Ziegler also recommends looking for used or slightly used items if you can't afford new versions. "Additionally, you can benefit from the savings provided by merchants with reward programs," he says.

Track Interest Rates

You may have used the same bank for years, but loyalty should be a two-way street. Does your bank pay competitive interest rates on checking, savings and money-market accounts?

"One way to stretch your dollar is to check the interest rate on the dollars parked in your bank account," recommends Bednar. "Since the Federal Reserve started raising rates last year, you can now find high-yield savings accounts, CDs and money market accounts paying 4% or more."

He recommends taking time to shop around for the best rate. "You will be pleasantly surprised by the short-term interest rate you can earn on your cash that you might not be earning on your traditional savings account."

As a retiree, having time on your hands provides an opportunity to do some of the things you've been paying others to do. "Searching Google or YouTube for an answer to a problem can save you hundreds of dollars on repair costs," advises Kovar.  

Pay Down Credit Cards

If inflation is on the rise, so will the interest rates you pay. "With credit card interest rates at 20%, if you are paying the minimum payment, you may not be making progress," warns Jay Zigmont, CFA and founder of Childfree Wealth in Water Valley, Mississippi.

"Make getting out of debt a priority. Start by locking your credit cards."

"Make getting out of debt a priority. Start by locking your credit cards (having the bank prevent anyone, including you, from making purchases on your credit card) and not taking out more debt."

After locking the card, start paying back as much as you can each month.

For example, if you have a $6,000 credit card balance with an 18% interest rate, and you pay $150 a month, it will take you 62 months to reduce the balance to zero, and you will have shelled out a total of $3,231 in interest.

But if you pay $300 a month, it will only take you 24 months to wipe out the debt, and you will have paid only $1,186 in interest. While it may be difficult to make larger payments in the short term, you'll have more money in the long run.

Consider Part-Time Work

Several advisors Next Avenue consulted also recommend considering a part-time job to make ends meet or to build a financial cushion.

"While gig work, such as driving for Uber or DoorDash, may look good, keep in mind you have additional vehicle costs, and you will be responsible for paying self-employment taxes," says Zigmont. You may make more money by working part time for a company than by doing gig work, he adds, but the important thing is to do something that you like.

"Employers are desperately looking for good people, and they are willing to be flexible."

Cunnison says that the labor market is very tight right now, which can work in your favor. "Employers are desperately looking for good people, and they are willing to be flexible," he says.

Keep in mind that if you started to collect benefits a year or more before your full retirement age and then you earned more than $21,249 in 2023, the Social Security Administration will reduce your benefit by $1 for every $2 you earn above that figure. If you started collecting benefits less than a year before your full retirement age, you can earn as much as $56,520 before your benefits will be reduced.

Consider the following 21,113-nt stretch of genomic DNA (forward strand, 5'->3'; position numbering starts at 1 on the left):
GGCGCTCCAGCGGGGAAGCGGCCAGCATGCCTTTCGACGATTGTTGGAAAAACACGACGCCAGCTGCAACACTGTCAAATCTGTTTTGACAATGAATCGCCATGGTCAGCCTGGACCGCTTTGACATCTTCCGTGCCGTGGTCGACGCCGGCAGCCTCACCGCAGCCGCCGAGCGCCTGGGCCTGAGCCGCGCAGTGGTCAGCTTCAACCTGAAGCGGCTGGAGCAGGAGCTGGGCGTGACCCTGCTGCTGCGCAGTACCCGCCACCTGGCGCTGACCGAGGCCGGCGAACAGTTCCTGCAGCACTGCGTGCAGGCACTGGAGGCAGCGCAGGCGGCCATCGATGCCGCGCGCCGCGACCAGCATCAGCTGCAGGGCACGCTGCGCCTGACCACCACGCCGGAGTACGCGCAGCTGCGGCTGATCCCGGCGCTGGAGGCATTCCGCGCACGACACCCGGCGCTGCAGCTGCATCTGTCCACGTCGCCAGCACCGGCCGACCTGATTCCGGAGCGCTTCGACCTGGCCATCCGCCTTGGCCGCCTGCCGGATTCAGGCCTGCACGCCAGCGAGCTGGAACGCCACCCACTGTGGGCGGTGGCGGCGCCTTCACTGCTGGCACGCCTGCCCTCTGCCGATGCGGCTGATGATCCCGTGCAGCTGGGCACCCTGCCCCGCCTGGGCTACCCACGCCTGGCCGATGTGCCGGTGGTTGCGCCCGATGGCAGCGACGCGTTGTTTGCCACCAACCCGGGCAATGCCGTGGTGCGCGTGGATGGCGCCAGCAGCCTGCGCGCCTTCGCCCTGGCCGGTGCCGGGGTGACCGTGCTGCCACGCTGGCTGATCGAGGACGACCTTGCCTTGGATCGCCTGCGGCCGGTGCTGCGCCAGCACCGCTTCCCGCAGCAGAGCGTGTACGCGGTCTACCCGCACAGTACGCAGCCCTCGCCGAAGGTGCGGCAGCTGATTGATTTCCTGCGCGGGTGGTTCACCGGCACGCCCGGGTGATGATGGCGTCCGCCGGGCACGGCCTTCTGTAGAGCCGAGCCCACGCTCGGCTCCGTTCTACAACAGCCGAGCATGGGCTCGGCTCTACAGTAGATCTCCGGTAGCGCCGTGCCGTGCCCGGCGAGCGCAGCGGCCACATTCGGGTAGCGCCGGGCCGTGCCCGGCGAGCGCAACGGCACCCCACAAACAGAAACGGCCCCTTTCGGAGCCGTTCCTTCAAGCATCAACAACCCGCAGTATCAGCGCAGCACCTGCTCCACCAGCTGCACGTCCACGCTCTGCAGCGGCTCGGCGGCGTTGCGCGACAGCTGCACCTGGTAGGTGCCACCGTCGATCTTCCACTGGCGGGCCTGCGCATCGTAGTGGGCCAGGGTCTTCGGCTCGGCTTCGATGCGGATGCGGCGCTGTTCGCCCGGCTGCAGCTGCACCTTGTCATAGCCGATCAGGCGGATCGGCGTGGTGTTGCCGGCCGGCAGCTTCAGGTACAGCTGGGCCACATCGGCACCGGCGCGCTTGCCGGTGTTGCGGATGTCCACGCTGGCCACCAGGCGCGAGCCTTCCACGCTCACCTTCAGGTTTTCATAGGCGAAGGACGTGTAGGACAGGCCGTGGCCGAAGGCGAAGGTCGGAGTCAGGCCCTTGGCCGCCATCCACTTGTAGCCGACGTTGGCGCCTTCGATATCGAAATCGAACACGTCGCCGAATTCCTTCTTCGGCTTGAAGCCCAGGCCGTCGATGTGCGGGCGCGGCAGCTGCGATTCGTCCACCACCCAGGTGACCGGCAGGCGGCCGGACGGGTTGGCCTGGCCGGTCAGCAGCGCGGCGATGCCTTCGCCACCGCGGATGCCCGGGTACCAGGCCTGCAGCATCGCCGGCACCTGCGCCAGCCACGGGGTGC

Starting with the month you reach full retirement age, there is no limit on how much you can earn and still receive your full benefits.

However, there is also the matter of income taxes on money earned at a job. If you file an individual tax return and your outside income exceeds $25,000 — $32,000 for couples filing jointly — you may have to pay income tax on 85% of your Social Security benefits.

Think Small

If you still have the large home where you raised your kids, consider downsizing. "So many people would feel better in a smaller, less-expensive house or apartment," advises Cunnison. And a smaller house also has less expensive utilities and repair costs.

Aside from downsizing, you can also lower your expenses by moving to a less expensive part of your state or the country. "Some states do not tax retirement income and may offer a lower total cost of living," says Zigmont.

The savings can be significant. He says that depending on where you go, you may save 30% or more just by moving to a place with a lower cost of living.

Birrell agrees, and says moving to another city, state or even another country can help you extend your purchasing power. "This can be a practical solution, especially because being retired provides the freedom of living anywhere since you are not tied down with a 9-to-5 job," he says.

Review Your Investments

While you are rethinking everything from meal planning to home repairs in search of money leaks, you might want to review your investments to ensure they're working for you.

"This is a very safe and secure way to ensure some cash savings are growing with inflation."

"The primary reason that people invest is to grow or maintain purchasing power and fight inflation over time, but some investments are better than others during inflationary periods," says Cunnison.

He says I Bonds are worth a look. They are U.S. Treasury securities with yields that the Treasury adjusts every six months in response to the inflation rate. They are for sale online at TreasuryDirect. "This is a very safe and secure way to ensure some cash savings are growing with inflation," Cunnison said.

He adds that stocks, over time, have been one of the best inflation-fighting assets, but warns that risk and volatility are the tradeoffs. "Stocks are a very good choice if the funds are not needed in the next five to 10 years," Cunnison says, "and a qualified financial advisor can assist with sizing a position that is consistent with your financial plan."

Terri Williams
Terri Williams has over 10 years of experience writing about student loans, mortgages, real estate, budgeting, home improvement and business in general. Her work has appeared in The Economist, TIME, Forbes, Architectural Digest and Read More